My thoughts on the Great Wall are pretty much based on the Circle Vision in China at Epcot where they show it winding through the mountains. That doesn’t even begin to prepare you for how incredible it is. It twists and turns and doubles back on itself so much that you can hardly follow where the line of it goes by looking at it. There is this feeling of standing on the edge of eternity as this ancient structure snakes through the mist.
After everyone planted the trees, we were given and hour and a half free time. From where we were, there were two options for going on the Wall, a somewhat flat way and a really steep way that was mainly stairs. I found my family already starting up the hard way, so up we went. I have to say, it was a crazy climb. The steps are incredibly steep and uneven. Some of the steps are so high that they came up past our knees. It was also really crowded with people of all nationalities. Some areas of have some hand rails, some don’t. Some are wide enough for three people; some are so narrow you can barely fit two.
Up we went, slow and steady, with Grandpa stopping rest every once and a while. I was behind he and Mom at first and then ahead. Liliana was in her Bjorn, looking around at everything. The view was magnificent, although it was very overcast and much of the mountains were swathed in mist.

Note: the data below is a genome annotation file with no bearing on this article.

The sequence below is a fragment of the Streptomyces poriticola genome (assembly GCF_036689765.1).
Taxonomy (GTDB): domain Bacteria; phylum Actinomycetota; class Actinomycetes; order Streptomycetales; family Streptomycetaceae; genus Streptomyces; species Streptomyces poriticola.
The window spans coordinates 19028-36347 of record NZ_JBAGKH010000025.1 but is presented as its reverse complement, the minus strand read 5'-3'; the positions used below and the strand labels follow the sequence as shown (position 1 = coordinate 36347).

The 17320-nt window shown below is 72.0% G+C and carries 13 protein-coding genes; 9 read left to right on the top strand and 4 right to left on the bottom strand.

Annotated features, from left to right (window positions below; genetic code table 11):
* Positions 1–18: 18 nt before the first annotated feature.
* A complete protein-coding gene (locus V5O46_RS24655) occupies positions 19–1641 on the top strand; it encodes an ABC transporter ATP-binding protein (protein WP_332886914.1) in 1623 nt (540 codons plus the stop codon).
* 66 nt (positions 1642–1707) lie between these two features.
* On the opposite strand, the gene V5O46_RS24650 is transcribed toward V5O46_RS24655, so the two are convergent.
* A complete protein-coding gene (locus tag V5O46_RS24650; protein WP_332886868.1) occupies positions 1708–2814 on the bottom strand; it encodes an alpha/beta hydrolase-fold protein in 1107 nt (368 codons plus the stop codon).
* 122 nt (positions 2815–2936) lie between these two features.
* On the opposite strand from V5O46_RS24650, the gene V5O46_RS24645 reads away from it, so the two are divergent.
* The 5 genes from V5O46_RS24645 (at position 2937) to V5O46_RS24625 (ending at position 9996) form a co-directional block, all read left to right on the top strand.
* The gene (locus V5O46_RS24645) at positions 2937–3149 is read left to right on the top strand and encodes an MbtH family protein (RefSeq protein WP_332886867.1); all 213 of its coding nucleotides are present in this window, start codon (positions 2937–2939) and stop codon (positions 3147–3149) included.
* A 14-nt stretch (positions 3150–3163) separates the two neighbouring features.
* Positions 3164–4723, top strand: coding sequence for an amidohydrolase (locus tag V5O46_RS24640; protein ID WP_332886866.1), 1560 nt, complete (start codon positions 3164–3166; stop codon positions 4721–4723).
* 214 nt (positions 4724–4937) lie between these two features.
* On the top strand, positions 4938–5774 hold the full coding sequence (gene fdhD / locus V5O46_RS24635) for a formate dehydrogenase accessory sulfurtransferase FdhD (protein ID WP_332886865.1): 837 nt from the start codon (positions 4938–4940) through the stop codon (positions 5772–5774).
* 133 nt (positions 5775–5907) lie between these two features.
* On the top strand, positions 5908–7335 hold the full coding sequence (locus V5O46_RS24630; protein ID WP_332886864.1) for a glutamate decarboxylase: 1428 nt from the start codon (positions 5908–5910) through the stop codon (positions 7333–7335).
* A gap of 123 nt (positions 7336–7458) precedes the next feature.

On our way up we met so many people who were so fascinated by Liliana. Several people from Asia and the Middle East wanted to take her picture or have their picture taken with her. It was so strange to have such a fuss made over a baby.
By the time we made it to the top of the Wall it was raining pretty hard and Lili was screaming. Some very nice Japanese girls insisted that we take their umbrella for the baby after posing for a picture with her. Grandpa rested for a moment and then we started back down. Interestingly enough, the climb back down was much harder on Grandpa. The steps were getting very slippery and his legs started to give out. He rested more and more. John from our tour offered to carry him down, but Gramps wanted to do it himself. So down we went, slower and slower as the rain started to pour down. At some points Grandpa even went down on his butt. John was so impressed when we told him Grandpa was 90, he started announcing it like a herald as we descended. It really was incredible–the climb is really hard and we passed some people, even teenagers who were about to pass out or were even throwing up from the climb.
At one point, Grandpa’s legs gave out and he ended up sitting on Mom’s knee. Some very nice Japanese people stopped to wait with us, trying to find a way to help. One girl ran and bought Grandpa a rain poncho to keep him dry. By this time we were ten minutes late for the bus. John went ahead to tell them what was happening and came back with two teenage twin boys that were also on our tour to carry Grandpa the rest of the way. He refused to be carried, but they each flanked him just in case as he came the rest of the way down, John beaming and yelling, “Ninety years old and he climbed the Wall!” the whole way. When we reached the bottom, people broke into applause.
They gave us a picture to remember the day with a quote from Chairman Mao on it. Although I’m not a fan of communist propaganda, the saying really applied to Grandpa:
“He who has not been to the Great Wall is not a True Man.”
Gramps is most definitely a True Man and his climb up the Great Wall proved just how true that is.